April 05, 2022

Politics and Poetry

My liberal brother-in-law recently wanted to “talk politics” but warned me not to use Fox News or any conservative outlet as my source. It's like we're speaking different languages.  I ruled out his sources of course so there’s not a lot to say.  I could tell him that all news is propaganda nowadays so we’ll have to wait till there’s journalism again. 

The difference between now and say, 2015, is that back then I was willing to give some credence to CBS, NY Times, etc... I felt like his networks were more established and credible and mine were more amateur and fly-by-night. It’d be like comparing Prudential Insurance to a small, iffy insurance company that only recently started.  But I’ve been greatly disabused of that notion in the interim. Don't judge by appearances.  It’s freeing, for sure, to no longer need to give any more credence to his sources than he gives to mine.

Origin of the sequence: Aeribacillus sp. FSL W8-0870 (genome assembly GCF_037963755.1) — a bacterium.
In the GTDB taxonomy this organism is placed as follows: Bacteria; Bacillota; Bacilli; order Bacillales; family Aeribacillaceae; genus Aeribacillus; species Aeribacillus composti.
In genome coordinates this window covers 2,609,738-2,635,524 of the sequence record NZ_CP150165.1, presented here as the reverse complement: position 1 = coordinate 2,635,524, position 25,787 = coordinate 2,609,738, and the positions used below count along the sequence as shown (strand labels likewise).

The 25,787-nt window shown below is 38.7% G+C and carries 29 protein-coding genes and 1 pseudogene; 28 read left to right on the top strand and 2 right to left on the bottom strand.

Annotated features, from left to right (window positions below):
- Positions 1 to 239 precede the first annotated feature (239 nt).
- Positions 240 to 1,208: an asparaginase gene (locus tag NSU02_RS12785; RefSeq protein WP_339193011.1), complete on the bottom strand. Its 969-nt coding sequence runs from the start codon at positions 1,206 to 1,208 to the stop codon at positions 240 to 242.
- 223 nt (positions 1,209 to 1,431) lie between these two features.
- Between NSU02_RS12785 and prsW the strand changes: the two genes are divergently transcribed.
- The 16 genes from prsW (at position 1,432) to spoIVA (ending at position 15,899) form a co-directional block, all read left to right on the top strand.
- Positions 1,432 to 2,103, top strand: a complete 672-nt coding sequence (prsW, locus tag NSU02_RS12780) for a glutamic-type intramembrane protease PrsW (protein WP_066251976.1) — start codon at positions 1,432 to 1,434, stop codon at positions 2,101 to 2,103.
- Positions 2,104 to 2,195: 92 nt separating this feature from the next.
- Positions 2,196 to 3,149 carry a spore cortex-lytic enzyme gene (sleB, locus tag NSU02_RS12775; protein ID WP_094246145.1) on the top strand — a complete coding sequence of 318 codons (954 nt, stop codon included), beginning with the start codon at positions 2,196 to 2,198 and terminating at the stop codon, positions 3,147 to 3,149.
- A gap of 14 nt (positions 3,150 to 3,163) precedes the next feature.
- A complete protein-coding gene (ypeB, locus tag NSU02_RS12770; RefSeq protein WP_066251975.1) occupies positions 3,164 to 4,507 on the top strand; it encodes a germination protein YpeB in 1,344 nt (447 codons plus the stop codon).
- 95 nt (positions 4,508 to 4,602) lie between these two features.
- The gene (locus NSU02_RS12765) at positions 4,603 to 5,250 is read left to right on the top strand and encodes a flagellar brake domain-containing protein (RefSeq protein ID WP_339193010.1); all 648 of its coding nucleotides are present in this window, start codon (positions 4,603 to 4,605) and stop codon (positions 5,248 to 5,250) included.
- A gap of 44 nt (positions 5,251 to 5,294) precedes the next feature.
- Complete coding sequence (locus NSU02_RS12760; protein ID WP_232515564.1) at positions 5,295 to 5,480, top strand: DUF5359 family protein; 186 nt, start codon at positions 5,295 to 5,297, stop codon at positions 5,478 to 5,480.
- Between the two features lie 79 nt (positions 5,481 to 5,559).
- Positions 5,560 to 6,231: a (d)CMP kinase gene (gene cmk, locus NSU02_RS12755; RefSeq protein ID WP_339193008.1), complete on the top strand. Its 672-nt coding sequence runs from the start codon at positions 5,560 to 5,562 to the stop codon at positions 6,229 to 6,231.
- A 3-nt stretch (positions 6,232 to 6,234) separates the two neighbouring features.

I’ve heard that we’re merely going back to the 19th century in our history when newspapers were either Democrat or Republican and there was no pretense of objectivity.  So apparently it’s been done before although it would be nice to see a scholarly article based on our 19th century history on effects (beyond  polarization) of the bifurcation of media. (Well, there was a Civil War...hmm..)


Reading a book on the history of England and the author Joseph Pearce makes the point that I often forget, and one that applies also to America and Ireland as well as England since all are secular shadows of their former selves.  We think of history as “what was”, but it is all one moment to God. There is no past or future with God; all is simultaneous.  We ascribe firm categories of what was and what will be but those are fake distinctions.  True America is as much her Founding Fathers now as true Ireland is her saints and martyrs.  George Washington is as present to God now as Joe Biden so America is still as much Washington as Biden. 

Joseph Pearce writes of England: 

"We know that true England can never die, not because it lingers like a fading coal in the memory of mortal men, but because it exists as a beautiful flower in the gardens of eternity....England is not dependent on the awareness of those walking around in the geographical location of England today who have no clue what real England is."